The Three Little Pigs got it right!
Story and Photography by Susan Jasan
We enjoy what we see in our home and garden, but what you don’t see is critical to the long-term enjoyment of your landscape and your gardens.
Just as the classic children’s tale The Three Little Pigs teaches us, it’s important to build on a firm foundation and use proper materials lest the big bad wolf “huff and puff and blow your house in.” This wisdom also applies to outdoor projects such as decks, kitchens, and yes, even the garden.
When planning your dream outdoor space, whether garden expansion or hardscape installation, resist the temptation to skimp on the materials and/or construction of the base: the unseen foundation of your project. Proper practices are the keys to the long-term integrity of any project. Just as the native soil has a significant impact on your garden plants, it can also have a significant impact on your hardscape installation.
What you’re building and its function will determine the base required for your new hardscape.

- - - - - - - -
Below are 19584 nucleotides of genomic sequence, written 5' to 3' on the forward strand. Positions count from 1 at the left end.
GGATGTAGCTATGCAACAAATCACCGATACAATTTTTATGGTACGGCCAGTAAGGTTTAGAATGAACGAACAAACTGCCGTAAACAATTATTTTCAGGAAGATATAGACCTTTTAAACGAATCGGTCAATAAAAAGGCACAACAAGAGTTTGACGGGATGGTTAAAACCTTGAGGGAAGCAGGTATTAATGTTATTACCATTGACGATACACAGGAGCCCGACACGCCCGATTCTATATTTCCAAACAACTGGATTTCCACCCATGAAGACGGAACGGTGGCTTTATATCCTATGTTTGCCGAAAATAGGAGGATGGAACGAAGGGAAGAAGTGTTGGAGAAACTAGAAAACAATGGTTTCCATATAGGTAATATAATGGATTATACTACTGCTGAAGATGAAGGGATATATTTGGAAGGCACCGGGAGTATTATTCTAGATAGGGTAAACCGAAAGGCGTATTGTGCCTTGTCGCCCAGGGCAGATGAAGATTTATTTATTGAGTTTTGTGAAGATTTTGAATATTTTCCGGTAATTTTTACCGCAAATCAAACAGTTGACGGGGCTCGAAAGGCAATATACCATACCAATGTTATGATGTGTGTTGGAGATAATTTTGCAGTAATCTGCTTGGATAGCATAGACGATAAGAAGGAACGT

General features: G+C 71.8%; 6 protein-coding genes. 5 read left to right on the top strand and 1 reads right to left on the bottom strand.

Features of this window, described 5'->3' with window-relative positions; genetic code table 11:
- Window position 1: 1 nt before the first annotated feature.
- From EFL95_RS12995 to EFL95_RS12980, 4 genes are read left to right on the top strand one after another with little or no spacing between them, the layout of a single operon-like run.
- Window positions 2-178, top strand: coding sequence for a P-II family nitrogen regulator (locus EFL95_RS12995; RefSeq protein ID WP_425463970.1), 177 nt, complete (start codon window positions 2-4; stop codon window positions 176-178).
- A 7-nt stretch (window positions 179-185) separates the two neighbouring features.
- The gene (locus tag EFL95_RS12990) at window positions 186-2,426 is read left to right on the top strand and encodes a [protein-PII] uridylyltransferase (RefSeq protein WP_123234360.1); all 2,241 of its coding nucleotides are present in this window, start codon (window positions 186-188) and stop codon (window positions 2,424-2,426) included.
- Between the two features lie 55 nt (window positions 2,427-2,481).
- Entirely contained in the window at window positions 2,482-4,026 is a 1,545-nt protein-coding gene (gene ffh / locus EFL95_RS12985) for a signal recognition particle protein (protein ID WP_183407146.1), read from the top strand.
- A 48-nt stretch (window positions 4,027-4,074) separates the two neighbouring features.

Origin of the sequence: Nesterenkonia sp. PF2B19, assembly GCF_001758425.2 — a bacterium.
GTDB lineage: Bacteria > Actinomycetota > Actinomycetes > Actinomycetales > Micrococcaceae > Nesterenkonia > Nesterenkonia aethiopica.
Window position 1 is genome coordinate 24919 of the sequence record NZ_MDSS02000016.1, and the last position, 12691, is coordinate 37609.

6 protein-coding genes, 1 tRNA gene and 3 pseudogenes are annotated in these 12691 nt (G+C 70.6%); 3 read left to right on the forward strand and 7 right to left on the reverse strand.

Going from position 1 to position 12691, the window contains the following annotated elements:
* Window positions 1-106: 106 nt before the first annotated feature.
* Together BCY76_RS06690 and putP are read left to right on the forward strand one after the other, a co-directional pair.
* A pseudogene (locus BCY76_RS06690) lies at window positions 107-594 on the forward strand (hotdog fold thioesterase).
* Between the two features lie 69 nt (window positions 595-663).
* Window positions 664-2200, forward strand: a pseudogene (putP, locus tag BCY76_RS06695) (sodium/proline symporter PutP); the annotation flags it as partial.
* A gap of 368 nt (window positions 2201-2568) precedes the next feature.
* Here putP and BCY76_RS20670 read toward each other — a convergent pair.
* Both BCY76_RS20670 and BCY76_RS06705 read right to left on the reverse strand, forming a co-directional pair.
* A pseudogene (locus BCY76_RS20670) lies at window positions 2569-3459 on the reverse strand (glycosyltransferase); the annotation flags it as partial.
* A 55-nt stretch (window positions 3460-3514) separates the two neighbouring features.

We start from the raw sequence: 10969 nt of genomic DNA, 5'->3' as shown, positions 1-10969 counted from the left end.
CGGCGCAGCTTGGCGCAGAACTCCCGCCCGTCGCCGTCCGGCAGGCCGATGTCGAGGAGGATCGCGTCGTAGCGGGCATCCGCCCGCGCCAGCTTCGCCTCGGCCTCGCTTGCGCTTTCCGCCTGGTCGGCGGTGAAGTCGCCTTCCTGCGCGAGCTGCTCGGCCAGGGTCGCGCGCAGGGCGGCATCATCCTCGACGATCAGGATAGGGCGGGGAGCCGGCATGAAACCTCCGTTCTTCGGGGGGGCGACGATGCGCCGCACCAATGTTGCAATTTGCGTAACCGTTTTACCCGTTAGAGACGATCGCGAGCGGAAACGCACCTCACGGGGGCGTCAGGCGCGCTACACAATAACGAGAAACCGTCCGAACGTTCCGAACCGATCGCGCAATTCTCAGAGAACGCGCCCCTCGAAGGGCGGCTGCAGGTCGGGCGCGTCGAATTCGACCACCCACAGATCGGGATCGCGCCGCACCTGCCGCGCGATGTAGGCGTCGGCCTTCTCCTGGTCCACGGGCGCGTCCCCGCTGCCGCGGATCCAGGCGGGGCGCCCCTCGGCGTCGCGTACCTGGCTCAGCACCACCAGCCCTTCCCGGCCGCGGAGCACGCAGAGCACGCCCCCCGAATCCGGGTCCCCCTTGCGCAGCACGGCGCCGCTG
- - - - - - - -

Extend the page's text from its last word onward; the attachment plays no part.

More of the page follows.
Though it is tempting to provide some simple guidelines, the reality is that there are no “standards” that apply in all situations. Simply, your soil type may support only 1,000 pounds per square foot or 100,000 pounds per square foot. In addition, each soil type has different physical characteristics, construction qualities, or horticultural properties as well as drainage characteristics, each significantly impacting any use. In many cases, ground preparation may require removal of existing soil prior to addition of any base materials.
Remember too that not all types of rock, gravel, clay, or sand are the same. For example there is gravel that is “free draining” with no small particles, but there is also gravel that has lots of “fines” or tiny particles mixed in. Using the wrong type for drainage for a foundation can have a catastrophic effect on the long-term integrity of any project.
As you move forward on a new hardscape project, if you’re not sure how to proceed, refer to the manufacturer’s specifications or the best practices of the industry. Also consider contacting a design professional qualified for the scope of your project whether it is a landscape designer, landscape architect, civil engineer, or an architect.
Be aware of the key components of your desired hardscape. If you are a do-it-yourselfer, do your homework. If you hire a professional, be sure they utilize the best practices, lest time and nature “huff & puff and blow your hardscape down.”